The results of the blood work came back and your hemoglobin was 8.5 so they decided to do another blood transfusion. They put an IV in your hand this time for the blood transfusion. After your blood transfusion, they will give you fluids since you are not having any milk right now. Hopefully in the morning you will be back on your normal feeding schedule at your full feeds.
Since the transfusion started, you didn't have any episodes. However, you did give me a heart attack. I was looking at you about 10 minutes prior to going to see you again, and when the nurse pulled back your isolette cover, your face looked like it was having an allergic reaction to something. Your chin and cheek looked like they were red and blotchy. The nurse even said you weren't like that a little bit ago. When she looked closer (and when my heart sank) she said that the IV was leaking a little and that you had wiped your hand on your face so it was blood - not an allergic reaction. Once my heart came back up from my stomach, and after seeing her clean it off your face, I felt much better. I did ask her about how the blood transfusion would affect the blood clot. She started saying that it wouldn't because the lovenox would be taking care of it, but I told her that the doctor said that since it is only half a dose, it wouldn't be doing anything to the clot. She said that since the blood is distributed everywhere, it shouldn't have too much of an affect on the blood clot, but she would keep a close eye on your foot to make sure it did not swell or have any changes to it.
At 8 pm you had your second lovenox injection. I told her that I wanted to watch it (but that I passed out in high school when watching someone give a shot) because if you are to continue this medication, daddy and I have to give it to you at home (assuming you will continue it for 12 weeks). Shockingly, I watched as she explained exactly how to do it and I did not pass out. I MAY be able to do that for you at home. That is questionable. Daddy may have to if I can't.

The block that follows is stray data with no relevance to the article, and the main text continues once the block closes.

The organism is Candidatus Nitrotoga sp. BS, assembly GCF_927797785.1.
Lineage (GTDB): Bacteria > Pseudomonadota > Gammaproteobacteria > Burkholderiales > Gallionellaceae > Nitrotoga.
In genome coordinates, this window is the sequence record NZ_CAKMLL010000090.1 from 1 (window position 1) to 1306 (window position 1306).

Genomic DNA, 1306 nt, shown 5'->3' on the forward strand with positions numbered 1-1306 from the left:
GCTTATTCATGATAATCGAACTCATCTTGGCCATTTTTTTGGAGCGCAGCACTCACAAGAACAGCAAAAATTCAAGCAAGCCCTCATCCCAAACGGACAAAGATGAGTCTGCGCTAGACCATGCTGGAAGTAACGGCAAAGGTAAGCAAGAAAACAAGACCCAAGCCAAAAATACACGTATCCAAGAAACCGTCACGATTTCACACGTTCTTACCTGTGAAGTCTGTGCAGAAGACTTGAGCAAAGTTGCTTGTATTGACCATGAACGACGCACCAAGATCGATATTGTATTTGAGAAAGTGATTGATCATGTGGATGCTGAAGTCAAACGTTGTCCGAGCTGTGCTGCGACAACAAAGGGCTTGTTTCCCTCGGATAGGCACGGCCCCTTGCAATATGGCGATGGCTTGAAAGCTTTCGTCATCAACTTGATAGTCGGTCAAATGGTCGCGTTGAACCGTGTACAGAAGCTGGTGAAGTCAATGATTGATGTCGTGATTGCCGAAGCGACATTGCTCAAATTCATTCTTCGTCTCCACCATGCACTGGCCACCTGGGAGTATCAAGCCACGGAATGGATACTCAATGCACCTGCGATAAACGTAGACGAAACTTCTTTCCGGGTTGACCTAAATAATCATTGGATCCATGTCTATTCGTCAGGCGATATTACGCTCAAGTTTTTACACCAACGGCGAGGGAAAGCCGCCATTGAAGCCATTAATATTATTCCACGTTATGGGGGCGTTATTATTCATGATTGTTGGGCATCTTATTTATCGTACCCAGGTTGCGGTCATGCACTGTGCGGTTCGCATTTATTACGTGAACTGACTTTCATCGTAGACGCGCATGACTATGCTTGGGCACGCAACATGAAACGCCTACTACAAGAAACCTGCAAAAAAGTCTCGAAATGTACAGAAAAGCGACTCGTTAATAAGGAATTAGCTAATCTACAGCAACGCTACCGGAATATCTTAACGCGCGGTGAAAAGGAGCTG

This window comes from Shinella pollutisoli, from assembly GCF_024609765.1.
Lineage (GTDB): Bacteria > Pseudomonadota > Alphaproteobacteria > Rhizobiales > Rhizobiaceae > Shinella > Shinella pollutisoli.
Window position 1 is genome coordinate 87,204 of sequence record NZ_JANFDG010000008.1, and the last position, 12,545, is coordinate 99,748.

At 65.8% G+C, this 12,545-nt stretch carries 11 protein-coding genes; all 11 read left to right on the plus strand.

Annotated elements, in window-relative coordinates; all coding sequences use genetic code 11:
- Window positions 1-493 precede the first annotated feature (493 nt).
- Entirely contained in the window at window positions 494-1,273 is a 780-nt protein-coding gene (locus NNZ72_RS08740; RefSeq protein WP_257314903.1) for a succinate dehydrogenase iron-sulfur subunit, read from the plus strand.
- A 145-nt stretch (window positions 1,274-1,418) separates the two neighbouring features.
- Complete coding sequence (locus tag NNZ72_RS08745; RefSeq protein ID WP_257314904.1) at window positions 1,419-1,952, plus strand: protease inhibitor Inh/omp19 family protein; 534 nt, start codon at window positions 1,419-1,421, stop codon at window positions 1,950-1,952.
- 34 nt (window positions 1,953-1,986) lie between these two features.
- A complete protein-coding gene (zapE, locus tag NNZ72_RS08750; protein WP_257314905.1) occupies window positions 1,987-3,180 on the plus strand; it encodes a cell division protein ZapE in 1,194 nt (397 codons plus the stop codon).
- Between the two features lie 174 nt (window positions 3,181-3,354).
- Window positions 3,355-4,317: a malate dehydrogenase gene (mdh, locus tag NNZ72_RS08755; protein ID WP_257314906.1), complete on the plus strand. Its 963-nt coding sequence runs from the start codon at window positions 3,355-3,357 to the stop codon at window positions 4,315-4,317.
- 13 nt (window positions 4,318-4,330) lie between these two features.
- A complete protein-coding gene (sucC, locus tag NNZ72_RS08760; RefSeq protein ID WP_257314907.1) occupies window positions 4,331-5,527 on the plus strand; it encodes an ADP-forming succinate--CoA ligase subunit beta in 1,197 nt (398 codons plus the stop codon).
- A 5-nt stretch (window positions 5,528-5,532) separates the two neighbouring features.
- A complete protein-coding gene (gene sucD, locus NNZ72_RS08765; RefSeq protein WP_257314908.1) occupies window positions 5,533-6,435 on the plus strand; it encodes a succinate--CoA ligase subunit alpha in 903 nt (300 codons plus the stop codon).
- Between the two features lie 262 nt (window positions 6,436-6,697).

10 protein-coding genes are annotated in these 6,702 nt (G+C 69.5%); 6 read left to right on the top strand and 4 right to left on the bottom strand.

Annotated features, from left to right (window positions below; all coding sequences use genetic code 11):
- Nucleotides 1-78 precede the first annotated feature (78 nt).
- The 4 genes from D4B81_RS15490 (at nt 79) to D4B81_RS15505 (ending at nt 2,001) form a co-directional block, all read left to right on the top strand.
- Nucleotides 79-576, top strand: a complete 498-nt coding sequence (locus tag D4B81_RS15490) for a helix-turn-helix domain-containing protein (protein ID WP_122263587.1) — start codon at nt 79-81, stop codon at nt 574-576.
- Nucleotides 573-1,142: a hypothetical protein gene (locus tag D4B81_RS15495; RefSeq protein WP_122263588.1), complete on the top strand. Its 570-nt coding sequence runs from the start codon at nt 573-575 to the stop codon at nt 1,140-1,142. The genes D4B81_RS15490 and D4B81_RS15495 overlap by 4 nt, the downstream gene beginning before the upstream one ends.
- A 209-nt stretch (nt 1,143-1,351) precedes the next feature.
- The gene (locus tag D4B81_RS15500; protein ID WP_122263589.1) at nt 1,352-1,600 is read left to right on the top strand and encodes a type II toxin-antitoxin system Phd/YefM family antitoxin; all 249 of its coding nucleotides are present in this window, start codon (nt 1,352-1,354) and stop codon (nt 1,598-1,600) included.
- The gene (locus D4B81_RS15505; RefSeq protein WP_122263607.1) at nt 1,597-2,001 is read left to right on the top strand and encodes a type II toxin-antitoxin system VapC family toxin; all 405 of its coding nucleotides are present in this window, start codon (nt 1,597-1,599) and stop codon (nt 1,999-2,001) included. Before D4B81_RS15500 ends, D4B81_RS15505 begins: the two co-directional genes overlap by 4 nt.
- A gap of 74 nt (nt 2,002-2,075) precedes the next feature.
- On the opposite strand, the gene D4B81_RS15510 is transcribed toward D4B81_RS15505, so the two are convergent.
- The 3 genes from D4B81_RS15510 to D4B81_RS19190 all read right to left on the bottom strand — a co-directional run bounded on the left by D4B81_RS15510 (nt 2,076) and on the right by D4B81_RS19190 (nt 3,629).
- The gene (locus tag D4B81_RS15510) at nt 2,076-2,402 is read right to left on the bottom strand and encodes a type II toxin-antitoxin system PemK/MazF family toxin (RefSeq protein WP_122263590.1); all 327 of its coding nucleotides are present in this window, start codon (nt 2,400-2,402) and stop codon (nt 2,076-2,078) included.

After mommy left, they said that they were going to give you a bath and change out your isolette. Your isolette was supposed to get changed during the day, but with everything going on today, the day nurse decided it would be best to wait until tonight to change you over. I agreed that that was a great idea.
So to recap, tomorrow morning you will have an ultrasound, X-ray, and blood work. Tomorrow we find out if you have any bleeding in your brain and if we can increase the dose of the lovenox. I am praying that tomorrow will be a better day for you. I am also very nervous about results of the ultrasound, and if you have an infection. One day at a time. That is what I try to tell myself. One day at a time.
We love you and are praying for you. We know that you will fight through everything. I will see you bright and early and I will be with you every step of the way.